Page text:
October 06, 2022
Alexandria, LA, – RSV season has arrived. And though most children will develop respiratory syncytial virus before age 2, with only mild cold-like symptoms, other children are not so lucky.
Each year in the United States, an estimated 58,000 children younger than 5 years old are hospitalized due to RSV infection. Those at greatest risk for severe illness from RSV include
- Premature infants
- Very young infants, especially those 6 months and younger
- Children younger than 2 years old with chronic lung disease or congenital (present from birth) heart disease
- Children with weakened immune systems
- Children who have neuromuscular disorders, including those who have difficulty swallowing or clearing mucus secretions
“One to two out of every 100 children younger than 6 months of age with RSV infection may need to be hospitalized,” said Stacy Ramsingh, M.D., Pediatric Intensivist at Rapides Women’s and Children’s Hospital “Those who are hospitalized may require oxygen, intubation, and/or mechanical ventilation (help with breathing). Most improve within a few days with this treatment.”
RSV season occurs each year in most regions of the U.S. during fall, winter, and spring. If you have contact with an infant or young child, especially those who were born prematurely, are very young, have chronic lung or heart disease or a weakened immune system, you should take extra care to keep the infant healthy by following these tips from the National Center for Immunization and Respiratory Diseases:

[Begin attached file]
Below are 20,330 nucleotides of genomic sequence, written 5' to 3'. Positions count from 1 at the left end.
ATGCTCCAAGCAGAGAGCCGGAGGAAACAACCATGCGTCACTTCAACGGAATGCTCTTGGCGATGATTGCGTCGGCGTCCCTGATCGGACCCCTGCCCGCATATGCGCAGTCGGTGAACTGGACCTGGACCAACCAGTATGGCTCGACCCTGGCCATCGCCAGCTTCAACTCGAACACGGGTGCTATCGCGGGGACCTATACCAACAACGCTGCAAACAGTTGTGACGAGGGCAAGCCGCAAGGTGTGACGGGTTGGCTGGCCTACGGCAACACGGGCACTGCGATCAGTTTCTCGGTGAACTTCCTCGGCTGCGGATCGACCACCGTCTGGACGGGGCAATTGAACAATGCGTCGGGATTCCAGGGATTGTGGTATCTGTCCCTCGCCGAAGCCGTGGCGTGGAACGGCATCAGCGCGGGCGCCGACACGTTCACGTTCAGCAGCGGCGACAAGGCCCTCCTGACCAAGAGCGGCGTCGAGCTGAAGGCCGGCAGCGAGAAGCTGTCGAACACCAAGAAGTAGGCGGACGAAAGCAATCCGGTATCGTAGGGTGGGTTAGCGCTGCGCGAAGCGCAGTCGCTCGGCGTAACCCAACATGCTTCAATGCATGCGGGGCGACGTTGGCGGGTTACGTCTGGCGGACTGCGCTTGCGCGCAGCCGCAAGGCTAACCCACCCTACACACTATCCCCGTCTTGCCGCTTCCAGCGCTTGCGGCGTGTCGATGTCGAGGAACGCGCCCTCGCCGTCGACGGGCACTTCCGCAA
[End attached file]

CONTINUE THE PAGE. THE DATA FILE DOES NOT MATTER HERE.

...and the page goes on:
- Wash your hands often
Wash your hands often with soap and water for at least 20 seconds, and help young children do the same. If soap and water are not available, use an alcohol-based hand sanitizer. Washing your hands will help protect you from germs.
- Keep your hands off your face
Avoid touching your eyes, nose, and mouth with unwashed hands. Germs spread this way.
- Avoid close contact with sick people
Avoid close contact, such as kissing, and sharing cups or eating utensils with people who have cold-like symptoms.
- Cover your coughs and sneezes
Cover your mouth and nose with a tissue or your upper shirt sleeve when coughing or sneezing. Throw the tissue in the trash afterward.
- Clean and disinfect surfaces
Clean and disinfect surfaces and objects that people frequently touch, such as toys, doorknobs, and mobile devices. When people infected with RSV touch surfaces and objects, they can leave behind germs. Also, when they cough or sneeze, droplets containing germs can land on surfaces and objects.
- Stay home when you are sick
If possible, stay home from work, school, and public areas when you are sick. This will help protect others from catching your illness.
These tips will also help prevent other viruses during the cold and flu season! If your child is having difficulty breathing, not drinking enough fluids, or you see symptoms getting worse, call your pediatrician or healthcare provider. If you need a physician referral, call (318) 769-4440.